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Wagoner: Much to Debate Between Blackmon, Kalil
Much to Debate Between Blackmon, Kalil
By Nick Wagoner/Senior Writer
Posted 2 hours ago
Oklahoma State receiver Justin Blackmon is considered the best at his position but one thing the Rams will have to consider in the buildup to the draft is whether a wideout holds more value than a top tackle like USC's Matt Kalil.
INDIANAPOLIS – As far as the Rams are concerned, one of the hottest debates they’ll have between now and April’s NFL Draft is one that has a little bit of a chicken vs. the egg feel to it.
Throwing all of the trade speculation to the side and focusing on the possibility that the Rams could fall in love with a player and draft him with the No. 2 pick, there’s likely to be a lot of conversation on what the team needs most: a dynamic, play making wide receiver or a dominant protector of an offensive tackle.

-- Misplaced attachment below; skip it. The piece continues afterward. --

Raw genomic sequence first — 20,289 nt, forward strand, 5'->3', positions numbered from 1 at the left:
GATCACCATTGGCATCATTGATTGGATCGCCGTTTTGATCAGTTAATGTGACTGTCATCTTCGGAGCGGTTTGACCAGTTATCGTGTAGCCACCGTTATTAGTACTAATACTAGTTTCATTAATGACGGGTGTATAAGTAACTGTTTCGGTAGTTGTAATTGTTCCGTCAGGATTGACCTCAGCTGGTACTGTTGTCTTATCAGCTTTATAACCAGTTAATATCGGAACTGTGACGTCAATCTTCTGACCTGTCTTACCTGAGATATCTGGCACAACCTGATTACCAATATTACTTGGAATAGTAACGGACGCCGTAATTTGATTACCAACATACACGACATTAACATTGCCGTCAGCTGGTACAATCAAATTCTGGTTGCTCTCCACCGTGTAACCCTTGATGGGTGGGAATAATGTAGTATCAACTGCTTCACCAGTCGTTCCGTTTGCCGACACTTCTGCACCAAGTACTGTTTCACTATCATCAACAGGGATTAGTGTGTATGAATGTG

When posed with the question of which would be more beneficial for quarterback Sam Bradford, general manager Les Snead made it clear that there’s not really a definitively correct answer.
“You definitely need both,” Snead said. “You can have weapons. Go back to the Buddy Ryan days with the Chicago Bears and their 46 defense. They blitzed, there were people running open but the quarterback just couldn’t get the guys open. But you also know if you don’t have weapons people can defend you if they are not scared of your perimeter speed and explosion. They can now bring their whole defense up closer and not be worried about the ball going over their head. There’s a fine line. We have got to do both to succeed here.”